Background: Despite increasing evidence that neuroanatomical abnormalities underlie pathological anxiety, social anxiety disorder (SAD)-although among the most common of anxiety disorders-has received little attention. With magnetic resonance imaging, we: 1) examined gray matter (GM) differences between generalized SAD and healthy control groups; 2) retested the findings in an independent clinical sample; and 3) tested for specificity by contrasting the SAD group to a separate group of panic disorder (PD) subjects.
Methods: The primary SAD group (n = 16) was required to meet DSM-IV criteria for SAD, with onset by age 30 years; control subjects (n = 20) had no lifetime history of anxiety. The replication sample included 17 generalized SAD and 17 control subjects. The PD comparison group (n = 16) was required to have no lifetime SAD. Images were acquired on a 1.5-Tesla GE Signa magnetic resonance imaging scanner with a three-dimensional T1-weighted spoiled gradient recalled pulse sequence. Morphological differences were determined with voxel-based morphometry, in SPM8.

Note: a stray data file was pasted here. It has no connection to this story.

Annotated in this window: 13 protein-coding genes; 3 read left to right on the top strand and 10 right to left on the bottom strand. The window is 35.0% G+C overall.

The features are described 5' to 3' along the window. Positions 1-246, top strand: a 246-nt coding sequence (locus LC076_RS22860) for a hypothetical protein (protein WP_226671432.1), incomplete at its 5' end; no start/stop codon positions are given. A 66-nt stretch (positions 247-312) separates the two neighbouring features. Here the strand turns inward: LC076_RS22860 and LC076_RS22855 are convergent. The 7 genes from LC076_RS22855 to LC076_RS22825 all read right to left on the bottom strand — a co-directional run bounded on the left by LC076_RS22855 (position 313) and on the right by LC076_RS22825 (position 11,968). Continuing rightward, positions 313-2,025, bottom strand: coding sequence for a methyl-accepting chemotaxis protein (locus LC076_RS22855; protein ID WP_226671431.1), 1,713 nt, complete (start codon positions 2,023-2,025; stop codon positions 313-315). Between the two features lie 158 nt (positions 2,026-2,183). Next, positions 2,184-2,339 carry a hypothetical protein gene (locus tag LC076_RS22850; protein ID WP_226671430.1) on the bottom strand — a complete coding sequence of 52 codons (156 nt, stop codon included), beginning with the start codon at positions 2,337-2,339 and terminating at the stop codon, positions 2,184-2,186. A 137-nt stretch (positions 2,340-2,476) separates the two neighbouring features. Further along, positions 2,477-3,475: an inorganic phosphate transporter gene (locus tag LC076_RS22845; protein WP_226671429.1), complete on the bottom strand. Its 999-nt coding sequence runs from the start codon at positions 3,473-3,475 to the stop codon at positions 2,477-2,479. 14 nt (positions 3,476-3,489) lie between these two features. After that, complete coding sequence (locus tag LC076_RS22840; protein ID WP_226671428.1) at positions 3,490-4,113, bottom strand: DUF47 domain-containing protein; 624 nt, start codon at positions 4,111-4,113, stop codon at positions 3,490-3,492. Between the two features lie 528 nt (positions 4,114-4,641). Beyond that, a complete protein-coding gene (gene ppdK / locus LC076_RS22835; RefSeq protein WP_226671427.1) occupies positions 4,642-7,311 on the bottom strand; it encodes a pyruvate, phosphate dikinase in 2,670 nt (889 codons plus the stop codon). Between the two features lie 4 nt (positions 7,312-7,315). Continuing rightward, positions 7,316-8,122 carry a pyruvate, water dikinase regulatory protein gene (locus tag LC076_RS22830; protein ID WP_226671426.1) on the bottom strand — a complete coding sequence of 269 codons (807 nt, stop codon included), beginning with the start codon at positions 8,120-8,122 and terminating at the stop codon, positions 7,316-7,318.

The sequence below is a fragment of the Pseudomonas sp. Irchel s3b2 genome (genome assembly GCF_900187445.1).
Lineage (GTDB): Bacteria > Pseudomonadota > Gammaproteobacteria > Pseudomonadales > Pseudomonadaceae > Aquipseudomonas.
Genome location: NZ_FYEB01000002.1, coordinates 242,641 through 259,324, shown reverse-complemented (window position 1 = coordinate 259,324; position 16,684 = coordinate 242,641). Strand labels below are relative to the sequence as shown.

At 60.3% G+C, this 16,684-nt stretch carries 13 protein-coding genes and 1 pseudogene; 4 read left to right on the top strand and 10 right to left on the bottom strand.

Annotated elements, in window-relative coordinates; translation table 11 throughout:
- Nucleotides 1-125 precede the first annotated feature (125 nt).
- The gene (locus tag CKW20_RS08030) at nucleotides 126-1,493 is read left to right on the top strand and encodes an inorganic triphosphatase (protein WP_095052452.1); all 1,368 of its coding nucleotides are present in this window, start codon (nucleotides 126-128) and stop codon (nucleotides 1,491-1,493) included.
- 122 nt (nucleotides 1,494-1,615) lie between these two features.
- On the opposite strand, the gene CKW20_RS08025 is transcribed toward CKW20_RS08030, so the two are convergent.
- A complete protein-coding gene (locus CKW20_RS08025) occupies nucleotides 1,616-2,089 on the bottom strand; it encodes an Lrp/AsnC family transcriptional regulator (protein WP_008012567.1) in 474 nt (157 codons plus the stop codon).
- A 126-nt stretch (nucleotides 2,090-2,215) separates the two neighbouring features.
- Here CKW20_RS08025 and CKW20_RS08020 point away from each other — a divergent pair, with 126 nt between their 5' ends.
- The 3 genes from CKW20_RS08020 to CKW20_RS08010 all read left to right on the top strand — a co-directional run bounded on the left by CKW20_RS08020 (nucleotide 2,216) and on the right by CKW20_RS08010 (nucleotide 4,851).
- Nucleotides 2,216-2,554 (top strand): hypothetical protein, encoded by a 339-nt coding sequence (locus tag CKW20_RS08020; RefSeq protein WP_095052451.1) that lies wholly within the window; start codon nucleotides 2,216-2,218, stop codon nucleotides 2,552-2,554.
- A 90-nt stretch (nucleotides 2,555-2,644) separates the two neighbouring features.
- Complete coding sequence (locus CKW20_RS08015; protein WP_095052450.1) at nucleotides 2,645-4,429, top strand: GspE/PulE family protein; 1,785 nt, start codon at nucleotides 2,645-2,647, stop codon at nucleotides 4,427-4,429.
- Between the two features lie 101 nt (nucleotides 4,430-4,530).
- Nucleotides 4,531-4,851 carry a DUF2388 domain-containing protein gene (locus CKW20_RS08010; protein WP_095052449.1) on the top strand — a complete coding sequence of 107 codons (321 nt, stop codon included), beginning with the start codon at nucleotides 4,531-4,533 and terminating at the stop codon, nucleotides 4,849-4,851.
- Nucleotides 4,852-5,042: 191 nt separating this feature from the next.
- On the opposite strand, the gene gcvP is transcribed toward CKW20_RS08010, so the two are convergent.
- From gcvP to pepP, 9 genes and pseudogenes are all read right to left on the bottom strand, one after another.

Results: After adjusting for age, gender, and total intracranial volume, SAD (as compared with control) subjects had greater GM in the left parahippocampal and middle occipital, and bilateral supramarginal and angular cortices, and left cerebellum; and lower GM in bilateral temporal poles and left lateral orbitofrontal cortex. Cerebellar, parahippocampal, and temporal pole differences were observed in both samples, survived whole brain corrections, and were not observed in the PD group, pointing to relative specificity to SAD.
Conclusions: These findings parallel the functional literature on SAD and suggest structural abnormalities underlying the functional disturbances.
Copyright © 2013 Society of Biological Psychiatry. Published by Elsevier Inc. All rights reserved.